The same day, one of my B-level students' mother came in for a meeting and to observe. She was furious that her daughter (first grade) was in the second-level class -- even though two of the smartest kids in the grade are as well, and we use the same book as the A-level. She yelled and screamed and carried on and finally my boss decided just to move the girl up, after the mother called the kindergarten teacher to get confirmation that YW's English was in fact remarkable. The truth, of course, is that she belonged and was doing well in B-level. But it wasn't about the kid. It was about the mother, and the image of being in the top class.

At least I have one sane parent, though! A former kindergarten student of mine who'd been placed into the C-level class was bumped up, and after a day his mother asked that he be moved back down to give him a chance to master the fundamentals. That kid will probably end up with better English than any of them!


Found a new website for general bookmarking: This Week in Evolution summarizes a paper a week. So much of my reading is either on the mechanisms of evolution or the general evo-creo debate that it's nice to interject some current research in there. Keep an eye on it.


It's a whole new year.

Today was the opening of the new year for Korean schools, which means changes at The Hagwon too. We have a new crop of baby first graders coming in, which means everybody else is shuffled and pushed up an hour. Reshuffling of the afternoon teachers, too: one teacher got transferred out and another brought it; all of my wonderful classes were taken away from me and given to the disciplinarian teacher, who really should be doing, oh I don't know, the classes with discipline problems. But that'd make too much sense for The Hagwon! In fact, in a stunning piece of reasoning, The Director is pointedly not giving the bad classes to Disciplinarian because if the boys can't spend English Hagwon time playing with their friends, they might quit.

Sometimes you just have to shake your head and get on with it.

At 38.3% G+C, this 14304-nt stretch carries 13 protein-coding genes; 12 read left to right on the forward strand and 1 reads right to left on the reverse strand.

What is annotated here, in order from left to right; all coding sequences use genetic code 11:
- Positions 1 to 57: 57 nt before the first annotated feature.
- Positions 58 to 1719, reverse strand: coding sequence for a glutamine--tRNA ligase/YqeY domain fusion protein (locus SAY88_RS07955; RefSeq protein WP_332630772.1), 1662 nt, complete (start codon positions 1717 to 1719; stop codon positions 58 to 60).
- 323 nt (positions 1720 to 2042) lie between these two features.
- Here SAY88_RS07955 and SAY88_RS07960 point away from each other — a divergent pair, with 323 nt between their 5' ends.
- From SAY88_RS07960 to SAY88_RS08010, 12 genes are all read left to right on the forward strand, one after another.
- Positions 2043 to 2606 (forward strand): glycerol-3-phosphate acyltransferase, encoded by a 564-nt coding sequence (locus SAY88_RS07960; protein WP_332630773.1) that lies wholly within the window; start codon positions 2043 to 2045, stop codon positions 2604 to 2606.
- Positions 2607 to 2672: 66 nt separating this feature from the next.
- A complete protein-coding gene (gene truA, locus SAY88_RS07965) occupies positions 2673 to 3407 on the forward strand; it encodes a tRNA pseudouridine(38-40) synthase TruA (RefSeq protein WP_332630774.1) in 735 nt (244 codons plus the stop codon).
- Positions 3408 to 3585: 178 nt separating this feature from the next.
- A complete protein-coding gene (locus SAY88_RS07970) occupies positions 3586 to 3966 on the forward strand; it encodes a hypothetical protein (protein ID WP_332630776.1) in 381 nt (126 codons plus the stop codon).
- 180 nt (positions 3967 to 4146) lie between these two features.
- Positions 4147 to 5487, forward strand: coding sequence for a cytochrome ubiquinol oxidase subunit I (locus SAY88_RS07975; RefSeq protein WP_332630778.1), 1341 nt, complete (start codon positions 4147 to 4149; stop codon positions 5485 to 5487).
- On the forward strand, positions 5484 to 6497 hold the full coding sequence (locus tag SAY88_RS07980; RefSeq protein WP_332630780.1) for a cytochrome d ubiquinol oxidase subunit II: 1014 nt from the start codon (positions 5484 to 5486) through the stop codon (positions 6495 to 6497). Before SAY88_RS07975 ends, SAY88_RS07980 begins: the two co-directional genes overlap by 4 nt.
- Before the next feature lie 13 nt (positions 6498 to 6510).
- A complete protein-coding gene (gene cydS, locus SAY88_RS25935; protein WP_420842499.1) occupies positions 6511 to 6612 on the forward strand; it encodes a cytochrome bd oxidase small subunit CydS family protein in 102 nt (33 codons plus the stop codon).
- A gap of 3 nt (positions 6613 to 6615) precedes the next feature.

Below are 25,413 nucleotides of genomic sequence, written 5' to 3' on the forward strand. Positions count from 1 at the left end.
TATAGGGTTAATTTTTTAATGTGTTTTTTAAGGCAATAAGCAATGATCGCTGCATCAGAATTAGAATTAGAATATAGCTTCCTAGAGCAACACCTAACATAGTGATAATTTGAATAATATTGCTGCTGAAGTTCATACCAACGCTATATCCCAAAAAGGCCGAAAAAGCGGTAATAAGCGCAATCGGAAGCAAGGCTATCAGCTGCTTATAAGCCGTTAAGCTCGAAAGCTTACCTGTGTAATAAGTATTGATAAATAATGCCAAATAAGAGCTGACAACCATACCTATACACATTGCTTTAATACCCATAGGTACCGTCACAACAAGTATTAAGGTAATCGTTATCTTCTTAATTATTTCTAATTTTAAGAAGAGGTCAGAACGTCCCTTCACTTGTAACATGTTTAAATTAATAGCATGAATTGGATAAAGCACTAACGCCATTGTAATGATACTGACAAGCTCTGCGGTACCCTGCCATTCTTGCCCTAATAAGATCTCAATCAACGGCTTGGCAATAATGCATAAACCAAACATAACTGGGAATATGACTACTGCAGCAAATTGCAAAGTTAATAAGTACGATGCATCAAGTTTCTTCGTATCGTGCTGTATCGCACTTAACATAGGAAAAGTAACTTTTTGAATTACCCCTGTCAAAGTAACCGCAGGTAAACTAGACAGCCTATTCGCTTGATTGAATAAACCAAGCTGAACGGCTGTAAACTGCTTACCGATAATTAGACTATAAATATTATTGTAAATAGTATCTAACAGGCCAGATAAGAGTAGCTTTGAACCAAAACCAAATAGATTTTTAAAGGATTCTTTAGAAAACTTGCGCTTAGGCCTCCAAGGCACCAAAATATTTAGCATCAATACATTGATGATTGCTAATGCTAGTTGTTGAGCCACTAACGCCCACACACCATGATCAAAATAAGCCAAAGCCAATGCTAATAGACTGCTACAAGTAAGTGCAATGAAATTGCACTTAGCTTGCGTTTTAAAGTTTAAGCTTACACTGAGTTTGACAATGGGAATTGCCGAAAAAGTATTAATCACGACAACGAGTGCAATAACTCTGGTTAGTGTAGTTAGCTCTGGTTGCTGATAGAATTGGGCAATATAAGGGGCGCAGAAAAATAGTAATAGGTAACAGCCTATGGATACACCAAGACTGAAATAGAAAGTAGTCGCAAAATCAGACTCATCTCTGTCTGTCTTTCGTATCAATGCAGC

So, my new and vastly unimproved schedule:

2pm - first grade, mid-level. I had half of them in kindergarten. They're solid students and mostly good kids. I won't have any trouble with them; also, there's only six.
3pm - kill me. Rotating class (so, a different group MWF than TR), low level, no interest.
4pm - no, seriously. Big rotating class, equally low, much worse discipline-wise.
5pm - low level underacheivers, but small class size and only on MWF. I can do a little with these guys, anyway.
6pm - thank the hockey gods for this one. Our six smartest elementary kids in one room. I've got my 4th grade writing genius (more on her at a later date), two 4th graders who lived in the US for two years, a very talented 5th grader and one of the funniest kids I know, even if he is a bit behind the others and in 6th grade (he's the "daughter of a bitch" boy).

Aside from losing all my kids that I've had since I started at this damn place, the big downsides are that I'm no longer teaching my 8-year-old math genius and my favorite first grader won't be with me anymore, either.

This whole thing would be so much easier if I didn't care about my job or my kids.

On a high note, I got to name a couple kids today. One was "Weasley" already, but I tagged two more "McKay" and "Carson." Cookies for whoever gets the reference.